When I was a kid, I didn’t play any sports. I don’t mean I didn’t play very well or competitively, I mean I never played any sports at all. At recess, I specialized in hanging out, a skill I mastered and carried with me into adulthood.
By Annabel Monaghan
When I was a kid, I didn’t play any sports. I don’t mean I didn’t play very well or competitively, I mean I never played any sports at all. At recess, I specialized in hanging out, a skill I mastered and carried with me into adulthood. At gym, I’d secure a spot in far, far left blacktop, where I was sure to be safe from an aggressive kickball coming my way. If a ball happened to get far enough to potentially reach me, I’d calmly back up until it was more the third base kid’s problem than mine. You sporty types might think of me as that kid; I preferred to think of myself as more like The Fonz.
So when I grew up and married a man who, according to Canadian legend (his mother), was an All Star State Champion hockey player by age 4, I ended up having a bunch of kids who are really into sports. And when I moved to a town that seems to fuel itself on children’s athletics, I found myself in seriously alien territory. But like Magellan, Margaret Mead, or The Bachelorette, I entered the realm cautiously, gathering information in a take-me-to-your-leader sort of way. Who are these hundreds of parents who come out to watch 5 year olds play soccer at 8 a.m. on a Saturday? What’s their angle?
Like a lot of kids in town, mine play at least one sport a season, often on multiple teams for the same sport. It takes up all of their free time. I initially tried to temper the sports mania with some activities that I thought they might be able to use later in life, reasoning that, statistically, only .2 kids (that’s not even one whole kid) currently in the Rye City School District will become a professional athlete. And I hate to say it, but if their mother is 5’2” (and me), the statistics don’t sway in their favor.
I tried to steer my children away from what I saw as organized running around and more toward things like reading and playing the piano. But many years and many rented musical instruments later, I gave up. I finally get it: Team sports are giving them exactly the life skills they are going to need for a future of strength, resilience, and commitment.
As far as this town’s obsession with its children’s sports goes, I’m all in.
I first started to understand the value of team sports when my oldest son was in third grade and played on his first basketball team. The gym was crowded, and he dribbled down the court as point guard, looking for someone to pass to. He passed the ball over the intended recipient’s head into an opponent’s hands, triggering a turnover. My heart sank. I was sure he would just sit down in the middle of the court and weep. I mean, who wouldn’t? He’d screwed up, after all, in front of all these people. I reached for my bag, figuring we’d make a quick exit and maybe move to a neighboring town. But with an invisible shrug, he ran down to the other end of the court and kept playing. For you athletes, this probably seems like no big deal. For me, I was watching my 8-year-old child master a level of resilience that I didn’t learn until age 30. His coach’s impassive face telegraphed to my son, “This is not the end of the world.” In an instant I saw the future possibility of my son getting fired or dumped or sick and knowing that he could get through it and keep playing.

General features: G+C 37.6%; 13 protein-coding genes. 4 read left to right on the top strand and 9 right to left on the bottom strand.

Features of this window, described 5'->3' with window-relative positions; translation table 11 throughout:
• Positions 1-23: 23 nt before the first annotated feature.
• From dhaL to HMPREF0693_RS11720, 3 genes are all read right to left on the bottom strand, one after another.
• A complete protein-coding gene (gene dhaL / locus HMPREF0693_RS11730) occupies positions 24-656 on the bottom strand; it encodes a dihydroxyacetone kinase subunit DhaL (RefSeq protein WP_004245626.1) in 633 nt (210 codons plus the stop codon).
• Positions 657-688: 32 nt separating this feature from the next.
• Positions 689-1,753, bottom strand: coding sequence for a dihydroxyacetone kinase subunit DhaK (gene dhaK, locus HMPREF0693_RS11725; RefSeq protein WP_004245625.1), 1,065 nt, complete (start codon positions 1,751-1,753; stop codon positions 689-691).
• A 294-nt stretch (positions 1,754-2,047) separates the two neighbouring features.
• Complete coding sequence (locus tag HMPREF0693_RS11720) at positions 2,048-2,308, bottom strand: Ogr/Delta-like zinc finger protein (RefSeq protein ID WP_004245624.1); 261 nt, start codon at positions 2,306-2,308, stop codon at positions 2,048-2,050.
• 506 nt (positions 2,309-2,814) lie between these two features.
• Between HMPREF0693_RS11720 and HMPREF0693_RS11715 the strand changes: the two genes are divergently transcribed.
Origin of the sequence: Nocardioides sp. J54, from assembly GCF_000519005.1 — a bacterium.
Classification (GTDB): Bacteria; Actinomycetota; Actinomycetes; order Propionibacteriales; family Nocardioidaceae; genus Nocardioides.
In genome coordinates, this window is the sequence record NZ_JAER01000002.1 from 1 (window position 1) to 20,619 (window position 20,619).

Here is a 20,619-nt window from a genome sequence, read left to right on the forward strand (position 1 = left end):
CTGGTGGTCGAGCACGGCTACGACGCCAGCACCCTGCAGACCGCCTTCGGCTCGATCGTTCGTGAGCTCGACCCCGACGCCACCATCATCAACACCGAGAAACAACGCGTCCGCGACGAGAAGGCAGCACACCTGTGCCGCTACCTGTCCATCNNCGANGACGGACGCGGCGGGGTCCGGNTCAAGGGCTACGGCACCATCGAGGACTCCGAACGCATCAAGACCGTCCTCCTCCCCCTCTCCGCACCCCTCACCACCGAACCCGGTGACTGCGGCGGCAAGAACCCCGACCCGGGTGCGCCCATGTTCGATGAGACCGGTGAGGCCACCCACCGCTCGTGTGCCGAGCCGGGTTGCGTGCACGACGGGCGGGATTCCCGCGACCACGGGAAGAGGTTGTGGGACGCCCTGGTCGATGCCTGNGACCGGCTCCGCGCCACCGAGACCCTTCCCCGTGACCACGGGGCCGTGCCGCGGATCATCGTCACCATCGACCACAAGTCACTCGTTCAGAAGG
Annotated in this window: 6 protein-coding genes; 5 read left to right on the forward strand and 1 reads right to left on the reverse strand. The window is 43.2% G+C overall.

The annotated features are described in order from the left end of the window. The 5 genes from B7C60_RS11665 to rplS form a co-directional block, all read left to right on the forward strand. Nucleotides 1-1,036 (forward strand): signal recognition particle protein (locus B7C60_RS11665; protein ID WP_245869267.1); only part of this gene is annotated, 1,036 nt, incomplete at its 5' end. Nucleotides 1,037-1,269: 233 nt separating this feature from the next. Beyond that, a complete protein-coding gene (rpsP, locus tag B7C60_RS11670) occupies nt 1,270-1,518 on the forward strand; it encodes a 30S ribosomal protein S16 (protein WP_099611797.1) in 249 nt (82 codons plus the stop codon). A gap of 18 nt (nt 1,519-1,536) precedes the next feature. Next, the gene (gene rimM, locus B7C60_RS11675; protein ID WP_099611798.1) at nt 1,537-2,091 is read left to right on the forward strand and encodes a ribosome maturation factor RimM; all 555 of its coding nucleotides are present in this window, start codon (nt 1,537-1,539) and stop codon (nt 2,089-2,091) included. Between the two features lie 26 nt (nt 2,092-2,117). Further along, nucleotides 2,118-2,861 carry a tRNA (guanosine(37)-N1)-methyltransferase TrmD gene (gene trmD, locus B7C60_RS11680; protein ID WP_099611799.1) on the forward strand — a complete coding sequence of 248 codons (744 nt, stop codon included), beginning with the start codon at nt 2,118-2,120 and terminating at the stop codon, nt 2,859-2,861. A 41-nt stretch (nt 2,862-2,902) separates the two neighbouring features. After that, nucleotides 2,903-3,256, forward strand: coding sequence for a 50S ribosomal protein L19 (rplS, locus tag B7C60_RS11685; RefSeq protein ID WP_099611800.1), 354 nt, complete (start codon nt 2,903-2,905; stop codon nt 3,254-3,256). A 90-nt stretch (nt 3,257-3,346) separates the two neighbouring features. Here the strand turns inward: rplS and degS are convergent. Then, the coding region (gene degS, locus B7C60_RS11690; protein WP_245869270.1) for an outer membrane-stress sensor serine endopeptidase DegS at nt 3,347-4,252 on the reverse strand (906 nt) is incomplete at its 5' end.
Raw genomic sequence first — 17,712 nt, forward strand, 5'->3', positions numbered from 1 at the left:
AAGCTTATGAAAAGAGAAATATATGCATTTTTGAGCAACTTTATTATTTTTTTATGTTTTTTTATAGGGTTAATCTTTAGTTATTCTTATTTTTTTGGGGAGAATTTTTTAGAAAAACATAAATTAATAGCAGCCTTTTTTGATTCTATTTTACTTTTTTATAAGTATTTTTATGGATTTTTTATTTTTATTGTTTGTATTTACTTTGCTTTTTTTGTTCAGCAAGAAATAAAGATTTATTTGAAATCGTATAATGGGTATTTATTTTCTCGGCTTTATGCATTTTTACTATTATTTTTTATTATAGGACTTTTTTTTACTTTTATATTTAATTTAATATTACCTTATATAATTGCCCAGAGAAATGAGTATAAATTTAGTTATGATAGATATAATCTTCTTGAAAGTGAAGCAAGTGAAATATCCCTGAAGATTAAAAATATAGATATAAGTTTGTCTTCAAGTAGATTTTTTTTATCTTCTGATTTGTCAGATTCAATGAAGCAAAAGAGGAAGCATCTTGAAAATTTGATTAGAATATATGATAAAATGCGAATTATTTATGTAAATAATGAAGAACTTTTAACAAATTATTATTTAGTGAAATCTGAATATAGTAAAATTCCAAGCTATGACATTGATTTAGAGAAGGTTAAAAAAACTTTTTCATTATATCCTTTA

I also underestimated the value of being part of a team. These kids learn how devastating it can be if a few players don’t show up and they have to forfeit. They learn that if you commit to doing something, you have to do it even if you’re sleepy / cranky / busy. They learn the importance of being the kid who passed the ball to the one who scored. And if the scorer gets all the attention at the end of the game, they learn that a job well done feels good even without the praise. In this sense, they start to see that it’s not always about them, and they are part of something bigger and interconnected. It’s practically cosmic.
Perhaps most importantly, kids on teams learn how to interact with adults who are not their parents or teachers. It’s an in-between relationship, more formal than the one they have with their parents but more casual than with their teachers. It’s both subservient (the kids have to run suicides if the coach says so) and social (the coach will reappear at a birthday party, without his whistle). It’s a relationship outside the role that the child plays in the family and outside the limitations or expectations of their academic performance. It is often a child’s first respectful friendship with an adult, and for my kids these relationships have been invaluable.
As we enter what I like to call The Driving Season, I just want to offer a shout out to these coaches who have built our kids up, year after year. There are the coaches with the great sense of humor who remind my kids that sports are supposed to be fun. There are those who offer rides to games who make my kids feel like their presence at the field is critical. There are those who keep an extra pair of socks in their car who make it okay for me to be forgetful. There’s the coach who buys every soccer player in town a pink jersey to wear during the month of October, reminding us again that we are part of something bigger and more important than ourselves.
While I’m still trying to wrap my head around the concept of “offsides” and the reasoning behind prohibiting more than three seconds in the key, I have finally grasped what all the fuss is about. And I have to say I still do a pretty good job hanging out like The Fonz on the sidelines.